It should be emphasized that Williams did not skip anything he was obligated to attend. Organized team activities are optional. There have always been veterans who have blown off an OTA here or there, or, in a contract dispute, blown them off all together.
But Williams just signed a three-year, $17 million contract. And he is not in the class of former Eagles corner Asante Samuel, who often took a break from OTAs, or tackle Jason Peters, who missed the last two weeks tending to a personal matter.
But for every Williams or Samuel, there are 40 or so veterans slogging through drills with the rookies and the camp bodies just happy to be here.
And that's what the spring is for, especially for new coach Chip Kelly. He is installing dramatically new schemes on offense and defense. He is bringing an entirely new culture to the NovaCare Complex. He not only has to get longtime Eagles to buy in, he has to convince the veterans he brought in from other teams that his way will work.
So much was made of how the Eagles signed team-first free agents this offseason. Williams' actions suggest anything but.
It is safe to assume Kelly is not pleased. When a starter missed the first gathering of the spring to attend the funeral of a family friend, Kelly had the player's position coach call him to see if he could pay his respects before the service in order to make the afternoon meeting. The player declined.
Williams missed the first week of OTAs because of his wedding. He showed up at the beginning of last week, explained his absence - "Just because it was OTAs doesn't mean I need to derail my plans" - and then was a no-show Friday.
The Eagles called Williams for an explanation and he said that he was attending his daughter's recital, which was being held in another state. Peters, running back LeSean McCoy (personal reasons), and safety Kenny Phillips (birth of his first child) were also missing.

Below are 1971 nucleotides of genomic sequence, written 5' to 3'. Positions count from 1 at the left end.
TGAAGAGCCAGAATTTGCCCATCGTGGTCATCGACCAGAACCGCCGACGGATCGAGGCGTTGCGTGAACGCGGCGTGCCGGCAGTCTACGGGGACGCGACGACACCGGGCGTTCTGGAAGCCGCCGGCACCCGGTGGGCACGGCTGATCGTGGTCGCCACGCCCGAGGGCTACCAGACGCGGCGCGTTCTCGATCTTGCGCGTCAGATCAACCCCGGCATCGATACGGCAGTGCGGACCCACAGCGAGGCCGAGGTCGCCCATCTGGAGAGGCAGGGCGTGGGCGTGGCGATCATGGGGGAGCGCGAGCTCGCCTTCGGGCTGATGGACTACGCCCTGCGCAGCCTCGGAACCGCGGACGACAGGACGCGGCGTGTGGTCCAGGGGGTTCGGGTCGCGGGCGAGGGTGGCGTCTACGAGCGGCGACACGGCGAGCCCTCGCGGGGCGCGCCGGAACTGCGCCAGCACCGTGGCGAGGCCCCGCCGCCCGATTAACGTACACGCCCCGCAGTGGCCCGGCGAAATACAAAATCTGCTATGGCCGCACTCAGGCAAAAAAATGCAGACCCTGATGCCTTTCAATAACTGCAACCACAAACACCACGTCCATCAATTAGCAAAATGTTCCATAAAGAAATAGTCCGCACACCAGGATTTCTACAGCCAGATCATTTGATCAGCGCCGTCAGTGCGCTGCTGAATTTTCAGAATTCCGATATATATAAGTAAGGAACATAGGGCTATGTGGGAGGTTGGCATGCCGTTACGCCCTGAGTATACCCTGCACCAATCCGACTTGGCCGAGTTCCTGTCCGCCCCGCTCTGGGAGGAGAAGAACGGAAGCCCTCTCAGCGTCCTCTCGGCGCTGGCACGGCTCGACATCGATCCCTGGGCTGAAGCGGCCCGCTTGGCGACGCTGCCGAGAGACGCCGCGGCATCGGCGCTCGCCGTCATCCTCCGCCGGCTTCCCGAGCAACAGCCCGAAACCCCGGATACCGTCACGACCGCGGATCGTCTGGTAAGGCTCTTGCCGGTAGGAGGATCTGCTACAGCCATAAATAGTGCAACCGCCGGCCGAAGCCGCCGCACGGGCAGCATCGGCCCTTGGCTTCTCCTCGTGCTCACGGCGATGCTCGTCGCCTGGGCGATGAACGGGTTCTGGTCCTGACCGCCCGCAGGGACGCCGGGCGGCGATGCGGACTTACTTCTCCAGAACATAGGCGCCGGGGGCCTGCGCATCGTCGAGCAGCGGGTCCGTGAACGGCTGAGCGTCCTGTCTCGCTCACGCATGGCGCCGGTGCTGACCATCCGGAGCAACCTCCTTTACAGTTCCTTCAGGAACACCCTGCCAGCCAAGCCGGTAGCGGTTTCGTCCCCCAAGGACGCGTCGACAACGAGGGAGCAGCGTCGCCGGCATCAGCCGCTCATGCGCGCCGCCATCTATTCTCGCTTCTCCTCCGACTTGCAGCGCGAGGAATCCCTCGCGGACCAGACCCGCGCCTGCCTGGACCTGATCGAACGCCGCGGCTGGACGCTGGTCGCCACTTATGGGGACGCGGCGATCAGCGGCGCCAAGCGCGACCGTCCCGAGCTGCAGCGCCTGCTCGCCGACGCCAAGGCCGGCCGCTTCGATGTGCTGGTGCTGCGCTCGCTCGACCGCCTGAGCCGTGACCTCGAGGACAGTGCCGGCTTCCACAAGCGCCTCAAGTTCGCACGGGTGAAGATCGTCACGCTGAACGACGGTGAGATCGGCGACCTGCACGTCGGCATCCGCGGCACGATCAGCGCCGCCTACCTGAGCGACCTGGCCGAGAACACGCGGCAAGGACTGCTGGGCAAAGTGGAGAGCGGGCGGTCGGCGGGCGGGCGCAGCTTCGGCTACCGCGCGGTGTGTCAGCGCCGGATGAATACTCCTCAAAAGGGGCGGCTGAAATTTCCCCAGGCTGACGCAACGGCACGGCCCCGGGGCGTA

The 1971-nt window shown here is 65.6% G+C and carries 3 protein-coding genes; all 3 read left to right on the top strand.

"You wish they would come, but you don't know their reason or their circumstance," wide receiver Jason Avant said Friday.
Avant spoke after he and safety Kurt Coleman fed each other balls through the passing machine for 45 minutes following practice. The eight-year veteran was asked why he opted to attend optional practices.
"First of all, it's a new coaching staff," Avant said. "You want to let everybody know that you are integral to the team winning."
Avant is not assured a roster spot, although it is expected he will survive. He has always been a jack of all trades and recently even took repetitions at slot cornerback. But he has additional value as a locker room leader and example-setter.
Undrafted rookie receiver Russell Shepard followed Avant around like a puppy during OTAs.
"That was just the first piece of advice we got," Shepard said. "Talking to Harold [Carmichael], who's a legend around here, he said, 'Man, find Jason. Find him and watch what he does and do everything he does.' "
Toward the end of last season, Avant questioned the commitment of some of his teammates. He said he wished Williams didn't miss time "because at some point, you're going to need that person and you want them to be able to know what to do and be accountable when the season starts."
But Avant did not question his dedication.
"If you sit down with Cary, he's definitely committed," Avant said. "Guys in the locker room know the guys that are committed to their craft, and Cary is definitely one of those guys."
Perhaps Williams won't be affected at all. He was running with the second team during Tuesday's open practice, but said "the cream will rise to the top."
Some take the easy road to the top.
Contact Jeff McLane at firstname.lastname@example.org. Follow on Twitter @Jeff_McLane.